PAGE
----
Standpoint, Subjectivity, and Gender: Wittgenstein’s House for His Sister in Vienna, 1926-1928

Whitney Davis (Art History, UC Berkeley)
Thursday, May 3 / 4:00 PM
McCune Conference Room, HSSB 6020

Ludwig Wittgenstein’s house for his sister Margarethe (Gretl) Stonborough-Wittgenstein, completed in Vienna in 1928, has often been seen as an expression of his philosophy of language.  More likely, however, it was a subtle exploration of Gretl’s form of life–especially of her art collection–and a recognition of her standpoint in relation to her subjectivity and sexuality.  By the same token, it incorporated Ludwig’s standpoint as well, leading to an irresolvable tension in the reconciliation of the multiple standpoints involved in a Lebensformóa problem at the heart of Wittgenstein’s philosophy of meaning and communication.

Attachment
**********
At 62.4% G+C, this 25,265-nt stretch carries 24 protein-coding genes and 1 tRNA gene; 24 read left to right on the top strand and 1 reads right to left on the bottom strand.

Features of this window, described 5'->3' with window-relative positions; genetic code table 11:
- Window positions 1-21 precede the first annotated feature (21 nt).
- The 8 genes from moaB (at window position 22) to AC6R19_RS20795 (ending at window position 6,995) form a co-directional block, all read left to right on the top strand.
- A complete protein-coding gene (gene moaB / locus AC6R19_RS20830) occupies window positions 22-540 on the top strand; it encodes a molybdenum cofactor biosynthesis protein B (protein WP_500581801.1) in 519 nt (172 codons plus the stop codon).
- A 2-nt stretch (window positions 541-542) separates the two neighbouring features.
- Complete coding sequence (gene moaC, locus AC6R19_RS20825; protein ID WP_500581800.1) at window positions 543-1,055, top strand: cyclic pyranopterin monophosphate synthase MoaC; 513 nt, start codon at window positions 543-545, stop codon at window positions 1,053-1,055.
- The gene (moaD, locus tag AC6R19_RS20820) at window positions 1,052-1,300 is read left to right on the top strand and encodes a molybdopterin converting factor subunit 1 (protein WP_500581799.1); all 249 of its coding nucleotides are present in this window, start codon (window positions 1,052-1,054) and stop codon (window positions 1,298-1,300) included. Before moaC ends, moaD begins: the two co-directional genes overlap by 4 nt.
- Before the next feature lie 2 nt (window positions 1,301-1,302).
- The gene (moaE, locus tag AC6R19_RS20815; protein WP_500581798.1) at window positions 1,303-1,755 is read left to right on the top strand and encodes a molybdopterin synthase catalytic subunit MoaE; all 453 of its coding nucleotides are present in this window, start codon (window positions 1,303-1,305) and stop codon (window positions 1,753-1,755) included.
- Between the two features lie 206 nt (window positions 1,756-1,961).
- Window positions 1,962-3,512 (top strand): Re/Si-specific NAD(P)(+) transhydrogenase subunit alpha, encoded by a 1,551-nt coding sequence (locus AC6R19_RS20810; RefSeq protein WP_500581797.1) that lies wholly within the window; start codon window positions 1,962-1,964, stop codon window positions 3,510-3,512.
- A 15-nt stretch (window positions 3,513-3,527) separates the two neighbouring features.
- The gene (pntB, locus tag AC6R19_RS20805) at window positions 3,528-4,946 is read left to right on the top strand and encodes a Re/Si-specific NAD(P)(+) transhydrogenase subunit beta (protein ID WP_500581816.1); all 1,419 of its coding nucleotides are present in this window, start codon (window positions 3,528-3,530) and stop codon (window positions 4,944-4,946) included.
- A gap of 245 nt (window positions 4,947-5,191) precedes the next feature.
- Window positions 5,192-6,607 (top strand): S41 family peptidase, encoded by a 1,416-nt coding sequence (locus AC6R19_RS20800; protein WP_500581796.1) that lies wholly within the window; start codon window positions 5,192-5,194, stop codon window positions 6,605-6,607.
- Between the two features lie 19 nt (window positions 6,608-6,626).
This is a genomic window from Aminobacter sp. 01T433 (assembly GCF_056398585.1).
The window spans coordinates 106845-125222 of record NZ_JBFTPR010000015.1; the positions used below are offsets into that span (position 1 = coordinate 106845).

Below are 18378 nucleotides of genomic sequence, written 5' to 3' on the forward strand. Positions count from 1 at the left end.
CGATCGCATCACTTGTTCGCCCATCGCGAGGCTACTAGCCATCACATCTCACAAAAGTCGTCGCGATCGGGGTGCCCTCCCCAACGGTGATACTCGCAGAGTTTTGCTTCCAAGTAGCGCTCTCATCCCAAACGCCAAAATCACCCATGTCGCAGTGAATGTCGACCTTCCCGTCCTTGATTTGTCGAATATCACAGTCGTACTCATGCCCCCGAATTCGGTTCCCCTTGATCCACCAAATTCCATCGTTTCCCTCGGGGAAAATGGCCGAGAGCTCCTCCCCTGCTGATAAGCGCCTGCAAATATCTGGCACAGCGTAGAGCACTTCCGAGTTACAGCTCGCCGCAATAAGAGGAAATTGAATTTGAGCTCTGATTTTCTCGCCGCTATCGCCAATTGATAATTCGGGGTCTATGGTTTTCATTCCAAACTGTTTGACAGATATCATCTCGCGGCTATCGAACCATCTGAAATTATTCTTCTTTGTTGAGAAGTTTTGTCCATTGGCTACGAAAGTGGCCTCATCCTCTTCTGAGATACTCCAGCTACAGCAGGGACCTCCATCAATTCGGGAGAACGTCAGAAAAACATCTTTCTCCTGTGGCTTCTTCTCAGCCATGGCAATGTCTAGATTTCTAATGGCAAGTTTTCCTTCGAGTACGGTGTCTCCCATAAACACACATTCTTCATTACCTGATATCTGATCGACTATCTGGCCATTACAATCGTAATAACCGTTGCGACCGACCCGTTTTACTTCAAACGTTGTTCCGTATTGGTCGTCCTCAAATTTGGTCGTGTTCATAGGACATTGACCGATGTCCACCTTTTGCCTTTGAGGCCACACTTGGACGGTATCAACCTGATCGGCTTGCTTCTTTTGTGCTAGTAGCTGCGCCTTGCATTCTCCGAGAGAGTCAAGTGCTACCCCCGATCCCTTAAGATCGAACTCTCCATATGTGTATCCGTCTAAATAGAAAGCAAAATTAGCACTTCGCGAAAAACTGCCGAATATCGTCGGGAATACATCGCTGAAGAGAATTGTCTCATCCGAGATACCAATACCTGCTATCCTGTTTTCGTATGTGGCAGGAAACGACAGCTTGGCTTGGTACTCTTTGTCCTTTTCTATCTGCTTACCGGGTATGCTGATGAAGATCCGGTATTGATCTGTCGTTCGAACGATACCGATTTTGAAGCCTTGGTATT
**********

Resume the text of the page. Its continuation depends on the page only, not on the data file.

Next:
Whitney Davis is Professor of History & Theory of Ancient & Modern Art and Director of the Consortium for the Arts and the Arts Research Center.

Sponsored by the Idee Levitan IHC Endowed Lecture Series, and the Department of the History of Art and Architecture

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